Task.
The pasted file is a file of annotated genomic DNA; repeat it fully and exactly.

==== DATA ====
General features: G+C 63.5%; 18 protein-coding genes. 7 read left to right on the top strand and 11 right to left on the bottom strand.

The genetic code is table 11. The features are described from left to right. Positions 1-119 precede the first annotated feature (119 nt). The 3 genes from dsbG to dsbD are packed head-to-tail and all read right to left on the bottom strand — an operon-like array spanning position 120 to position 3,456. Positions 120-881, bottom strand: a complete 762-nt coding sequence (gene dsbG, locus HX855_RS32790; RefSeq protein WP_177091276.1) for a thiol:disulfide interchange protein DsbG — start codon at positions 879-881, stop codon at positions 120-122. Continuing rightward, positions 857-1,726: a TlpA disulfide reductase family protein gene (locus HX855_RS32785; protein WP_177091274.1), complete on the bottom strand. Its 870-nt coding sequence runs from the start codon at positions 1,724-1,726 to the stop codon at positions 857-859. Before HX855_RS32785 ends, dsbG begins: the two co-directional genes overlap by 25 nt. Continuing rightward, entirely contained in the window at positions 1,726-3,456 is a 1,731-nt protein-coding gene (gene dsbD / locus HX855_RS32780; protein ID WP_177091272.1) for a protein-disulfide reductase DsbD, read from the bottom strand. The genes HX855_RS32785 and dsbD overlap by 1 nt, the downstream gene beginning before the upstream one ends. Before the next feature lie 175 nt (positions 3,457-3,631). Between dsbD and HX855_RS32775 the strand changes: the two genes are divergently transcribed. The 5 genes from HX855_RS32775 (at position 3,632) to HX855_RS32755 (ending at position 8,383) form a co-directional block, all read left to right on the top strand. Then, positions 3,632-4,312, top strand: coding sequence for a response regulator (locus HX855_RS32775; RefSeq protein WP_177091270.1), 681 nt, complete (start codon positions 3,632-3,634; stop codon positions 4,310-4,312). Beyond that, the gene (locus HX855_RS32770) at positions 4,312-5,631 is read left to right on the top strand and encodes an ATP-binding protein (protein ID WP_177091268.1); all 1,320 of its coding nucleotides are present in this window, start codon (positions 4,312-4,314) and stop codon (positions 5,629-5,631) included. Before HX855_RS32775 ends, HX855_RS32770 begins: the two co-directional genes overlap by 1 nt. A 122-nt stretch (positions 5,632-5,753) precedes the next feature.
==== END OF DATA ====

General features: G+C 63.5%; 18 protein-coding genes. 7 read left to right on the top strand and 11 right to left on the bottom strand.

The genetic code is table 11. The features are described from left to right. Positions 1-119 precede the first annotated feature (119 nt). The 3 genes from dsbG to dsbD are packed head-to-tail and all read right to left on the bottom strand — an operon-like array spanning position 120 to position 3,456. Positions 120-881, bottom strand: a complete 762-nt coding sequence (gene dsbG, locus HX855_RS32790; RefSeq protein WP_177091276.1) for a thiol:disulfide interchange protein DsbG — start codon at positions 879-881, stop codon at positions 120-122. Continuing rightward, positions 857-1,726: a TlpA disulfide reductase family protein gene (locus HX855_RS32785; protein WP_177091274.1), complete on the bottom strand. Its 870-nt coding sequence runs from the start codon at positions 1,724-1,726 to the stop codon at positions 857-859. Before HX855_RS32785 ends, dsbG begins: the two co-directional genes overlap by 25 nt. Continuing rightward, entirely contained in the window at positions 1,726-3,456 is a 1,731-nt protein-coding gene (gene dsbD / locus HX855_RS32780; protein ID WP_177091272.1) for a protein-disulfide reductase DsbD, read from the bottom strand. The genes HX855_RS32785 and dsbD overlap by 1 nt, the downstream gene beginning before the upstream one ends. Before the next feature lie 175 nt (positions 3,457-3,631). Between dsbD and HX855_RS32775 the strand changes: the two genes are divergently transcribed. The 5 genes from HX855_RS32775 (at position 3,632) to HX855_RS32755 (ending at position 8,383) form a co-directional block, all read left to right on the top strand. Then, positions 3,632-4,312, top strand: coding sequence for a response regulator (locus HX855_RS32775; RefSeq protein WP_177091270.1), 681 nt, complete (start codon positions 3,632-3,634; stop codon positions 4,310-4,312). Beyond that, the gene (locus HX855_RS32770) at positions 4,312-5,631 is read left to right on the top strand and encodes an ATP-binding protein (protein ID WP_177091268.1); all 1,320 of its coding nucleotides are present in this window, start codon (positions 4,312-4,314) and stop codon (positions 5,629-5,631) included. Before HX855_RS32775 ends, HX855_RS32770 begins: the two co-directional genes overlap by 1 nt. A 122-nt stretch (positions 5,632-5,753) precedes the next feature.